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Blue whale tail peering out of ocean surface

From Free Willy to blue whale necroscopy

By Debbie Farris

Whale watching in the pacific

“I was a typical troublemaker as a kid. So my mom would send me to my room and put on the movie Free Willy. It calmed me, and I sat mesmerized and watched.”

Since then Alex Carbaugh-Rutland has been fascinated by killer whales and thoroughly hooked on science. The senior from Sacramento, Calif., is graduating with a bachelor of science degree in zoology after studying marine mammal acoustics throughout his undergraduate education in the College of Science.

Though killer whales first captured his imagination, he moved on to dolphins, humpback whales, harbor seals and frogs.

“I love marine biology, but I don’t love all biology,” admits Alex. After struggling through some core science courses his freshmen year, he found that research really ignited his passion for science.

“Doing undergraduate research gives you passion and drive. It motivates you to study.”

Alex strongly encourages beginning zoology students to participate in research. First figure out a way to study a species, he advises, then pick a mammal. He attributes studying frogs his freshmen year and humpback whale calls his sophomore with getting him through foundational classroom courses, like General Biology, General Chemistry, Organic Chemistry and other core courses.

“Being out on the water, on a boat, catching sharks was such a fun, positive experience. I knew this was what I wanted to do,” said Alex, describing his time studying shark behavior one summer at California State University, Long Beach.

He praises his many mentors for his academic success.

“My mom has always been supportive. She started out studying marine science in college but switched to communications,” said Alex.

His parents supported his love of whales and sharks, even flying him to hear about research and giving him a trip to the San Juan Islands as a high school graduation present. “They somehow found a way to make things happen.”

LSAMP, the Louis Stokes Alliance for Minority Participation, provided strong mentorship and support for Alex at OSU.

“I was not a straight A student so sometimes you don’t get a lot of encouragement.” Alex credits LSAMP with helping him find his way at Oregon State and in science. LSAMP offered him with a strong community to stay on track academically and a strong social network.

“The LSAMP program changed my life. It opened so many doors, especially as an out-of-state student. It is a supportive group of people. [LSAMP Director] Marleigh Perez is like my mom on campus. She really takes her students in.”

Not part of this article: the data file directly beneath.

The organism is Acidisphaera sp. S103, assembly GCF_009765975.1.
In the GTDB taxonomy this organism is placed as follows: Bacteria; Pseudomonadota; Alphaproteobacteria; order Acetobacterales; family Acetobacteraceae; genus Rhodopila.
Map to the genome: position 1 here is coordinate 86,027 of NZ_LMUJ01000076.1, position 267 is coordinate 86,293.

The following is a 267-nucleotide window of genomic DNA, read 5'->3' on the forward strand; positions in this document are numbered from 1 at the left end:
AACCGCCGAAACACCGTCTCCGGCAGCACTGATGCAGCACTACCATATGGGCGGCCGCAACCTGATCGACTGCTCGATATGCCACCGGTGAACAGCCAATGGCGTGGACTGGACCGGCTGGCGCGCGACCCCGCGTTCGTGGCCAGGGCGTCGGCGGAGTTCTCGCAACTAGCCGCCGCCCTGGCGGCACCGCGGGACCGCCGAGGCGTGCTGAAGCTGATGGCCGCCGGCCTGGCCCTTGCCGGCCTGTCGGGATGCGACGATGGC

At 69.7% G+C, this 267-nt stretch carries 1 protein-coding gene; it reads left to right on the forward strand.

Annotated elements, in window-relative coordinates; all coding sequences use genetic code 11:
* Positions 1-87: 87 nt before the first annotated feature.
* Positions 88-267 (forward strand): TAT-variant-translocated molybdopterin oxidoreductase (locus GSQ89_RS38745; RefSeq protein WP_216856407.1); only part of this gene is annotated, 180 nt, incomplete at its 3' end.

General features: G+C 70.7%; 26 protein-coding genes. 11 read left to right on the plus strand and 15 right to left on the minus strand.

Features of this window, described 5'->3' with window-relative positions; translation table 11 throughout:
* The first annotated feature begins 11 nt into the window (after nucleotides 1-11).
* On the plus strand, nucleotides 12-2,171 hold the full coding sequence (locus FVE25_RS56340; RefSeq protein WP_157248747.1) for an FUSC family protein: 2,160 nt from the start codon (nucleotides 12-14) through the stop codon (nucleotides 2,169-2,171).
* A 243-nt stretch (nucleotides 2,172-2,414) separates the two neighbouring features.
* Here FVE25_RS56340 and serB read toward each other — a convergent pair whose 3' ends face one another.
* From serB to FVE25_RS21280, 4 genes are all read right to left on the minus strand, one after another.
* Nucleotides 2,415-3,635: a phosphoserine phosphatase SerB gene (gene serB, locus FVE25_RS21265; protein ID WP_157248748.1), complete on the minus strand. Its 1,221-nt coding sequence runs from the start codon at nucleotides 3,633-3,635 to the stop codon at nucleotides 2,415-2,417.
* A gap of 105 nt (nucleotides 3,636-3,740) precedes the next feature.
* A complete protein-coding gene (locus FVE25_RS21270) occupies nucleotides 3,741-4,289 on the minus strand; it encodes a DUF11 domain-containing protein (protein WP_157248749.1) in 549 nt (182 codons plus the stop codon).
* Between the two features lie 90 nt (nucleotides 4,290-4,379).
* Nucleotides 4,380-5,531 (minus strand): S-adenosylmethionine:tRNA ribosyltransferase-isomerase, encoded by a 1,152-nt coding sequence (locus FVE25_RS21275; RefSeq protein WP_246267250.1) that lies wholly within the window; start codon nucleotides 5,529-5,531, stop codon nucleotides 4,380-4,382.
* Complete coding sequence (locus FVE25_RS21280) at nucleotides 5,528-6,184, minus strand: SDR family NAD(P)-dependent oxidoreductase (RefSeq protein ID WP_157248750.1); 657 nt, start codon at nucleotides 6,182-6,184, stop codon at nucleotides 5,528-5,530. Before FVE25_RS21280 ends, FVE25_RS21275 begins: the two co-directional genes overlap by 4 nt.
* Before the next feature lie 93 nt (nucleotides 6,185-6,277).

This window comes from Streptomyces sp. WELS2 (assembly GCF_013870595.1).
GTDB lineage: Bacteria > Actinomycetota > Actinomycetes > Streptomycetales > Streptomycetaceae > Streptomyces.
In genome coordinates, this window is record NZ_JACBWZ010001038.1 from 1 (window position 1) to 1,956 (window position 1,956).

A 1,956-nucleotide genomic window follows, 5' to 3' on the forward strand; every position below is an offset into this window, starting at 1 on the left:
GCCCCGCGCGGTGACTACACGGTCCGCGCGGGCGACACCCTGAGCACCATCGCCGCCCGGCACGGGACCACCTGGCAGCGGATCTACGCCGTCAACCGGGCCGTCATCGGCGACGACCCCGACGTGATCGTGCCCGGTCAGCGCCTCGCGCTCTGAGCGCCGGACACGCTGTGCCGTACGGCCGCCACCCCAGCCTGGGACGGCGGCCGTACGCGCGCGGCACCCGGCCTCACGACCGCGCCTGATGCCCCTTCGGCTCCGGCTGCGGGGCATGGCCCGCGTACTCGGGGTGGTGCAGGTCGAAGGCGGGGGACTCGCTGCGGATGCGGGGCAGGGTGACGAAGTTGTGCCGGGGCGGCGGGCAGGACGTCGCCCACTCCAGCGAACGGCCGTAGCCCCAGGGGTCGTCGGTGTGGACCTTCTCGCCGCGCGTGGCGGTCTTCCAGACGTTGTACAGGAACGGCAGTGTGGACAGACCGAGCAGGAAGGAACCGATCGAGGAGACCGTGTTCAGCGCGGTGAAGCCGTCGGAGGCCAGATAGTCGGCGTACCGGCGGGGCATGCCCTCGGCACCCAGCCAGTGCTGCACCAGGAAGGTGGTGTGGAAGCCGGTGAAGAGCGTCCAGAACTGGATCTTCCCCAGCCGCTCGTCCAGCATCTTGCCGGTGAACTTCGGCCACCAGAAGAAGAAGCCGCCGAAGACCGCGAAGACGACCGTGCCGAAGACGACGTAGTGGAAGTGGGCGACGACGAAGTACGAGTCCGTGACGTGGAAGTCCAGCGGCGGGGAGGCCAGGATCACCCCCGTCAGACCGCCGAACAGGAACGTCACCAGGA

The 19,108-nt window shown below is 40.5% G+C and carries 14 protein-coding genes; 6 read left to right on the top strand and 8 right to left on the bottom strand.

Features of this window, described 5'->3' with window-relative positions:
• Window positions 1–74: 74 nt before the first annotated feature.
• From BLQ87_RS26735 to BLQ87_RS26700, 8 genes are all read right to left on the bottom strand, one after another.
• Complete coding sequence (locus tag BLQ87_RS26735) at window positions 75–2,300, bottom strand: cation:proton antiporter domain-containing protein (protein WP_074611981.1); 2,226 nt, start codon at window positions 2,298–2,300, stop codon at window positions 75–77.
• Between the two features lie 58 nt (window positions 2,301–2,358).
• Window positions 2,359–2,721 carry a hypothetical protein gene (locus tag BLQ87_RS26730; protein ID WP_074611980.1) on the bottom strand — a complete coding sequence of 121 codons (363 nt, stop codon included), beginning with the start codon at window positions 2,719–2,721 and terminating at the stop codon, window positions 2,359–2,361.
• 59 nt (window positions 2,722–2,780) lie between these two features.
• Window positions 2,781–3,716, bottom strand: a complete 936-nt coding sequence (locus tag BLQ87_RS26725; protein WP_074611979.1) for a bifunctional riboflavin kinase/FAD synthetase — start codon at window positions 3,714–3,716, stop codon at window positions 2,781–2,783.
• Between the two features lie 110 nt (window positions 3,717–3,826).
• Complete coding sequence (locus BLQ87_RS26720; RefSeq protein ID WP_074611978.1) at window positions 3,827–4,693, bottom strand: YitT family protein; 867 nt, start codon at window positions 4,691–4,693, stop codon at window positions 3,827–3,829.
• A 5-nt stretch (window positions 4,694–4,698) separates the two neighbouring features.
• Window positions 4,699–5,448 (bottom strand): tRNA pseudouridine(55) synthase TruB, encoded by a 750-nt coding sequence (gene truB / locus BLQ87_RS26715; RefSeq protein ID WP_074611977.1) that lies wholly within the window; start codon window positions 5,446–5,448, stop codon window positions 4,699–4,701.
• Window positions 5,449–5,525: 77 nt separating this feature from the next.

LSAMP is dedicated to increasing the quality and quantity of traditionally underrepresented students successfully completing science and engineering bachelor’s degrees. Students receive financial, academic, social, and professional support to ensure their academic and professional success.

When OSU Marine Mammal Institute Director Bruce Mate met Perez at an event, he mentioned needing students to help him with his blue whale necroscopy research. Perez then contacted Alex.

That connection led Alex to Mate, who has conducted marine mammal research since 1967. Mate shared his expertise and provided mentoring and coaching to Alex ever since that necroscopy research.

In addition to research, LSAMP helped Alex get his priorities in order to facilitate his success in and out of the classroom. He also lauds his LSAMP mentor Justin Conner (Zoology, ’15).

“LSAMP taught me to put my passion first, then partying. That order, those steps are so important,” stresses Alex. “I tell beginning students this all the time. I see students get lost because they put partying over finding and cultivating their passion.”

But science was not his only passion. Alex wanted to play college basketball, a sport he excelled at in high school.

“I learned more about myself through basketball than anything else.” A reserve basketball player for the Beavers for one year, Alex was cut after open tryouts. The experience helped him realize that his favorite sport provided more of a distraction than a future as his grades suffered. He chose to focus on science instead of hoops.

“One of the most important decisions I made was that I would focus on school, not on basketball. I was not going to be distracted.”

With his sights set on a Ph.D. program in fall 2017, Alex is anything but distracted. He plans to study marine mammal acoustics, specifically how noise pollution affects blue whales who can communicate miles across the ocean.

“I want to do great science, but I want to share it with the world so they will be passionate about protecting our marine mammals and marine ecosystem, too.”

In classic Beaver humility, Alex lays it on the line.

“It might seem like I am this great student. I’ve done research, had great experiences, been a leader and even had lunch with the dean. But my grades are not exemplary. I have distractions and don’t always make the best decisions, but that doesn’t mean I don’t have passion. Through my persistence, attitude and passion, people gave me incredible opportunities.”

“Only a small percentage of students have a 3.7, 3.8, 4.0 GPA,” adds Alex. “I don’t want students to get discouraged, but stay true to their passion and work hard.”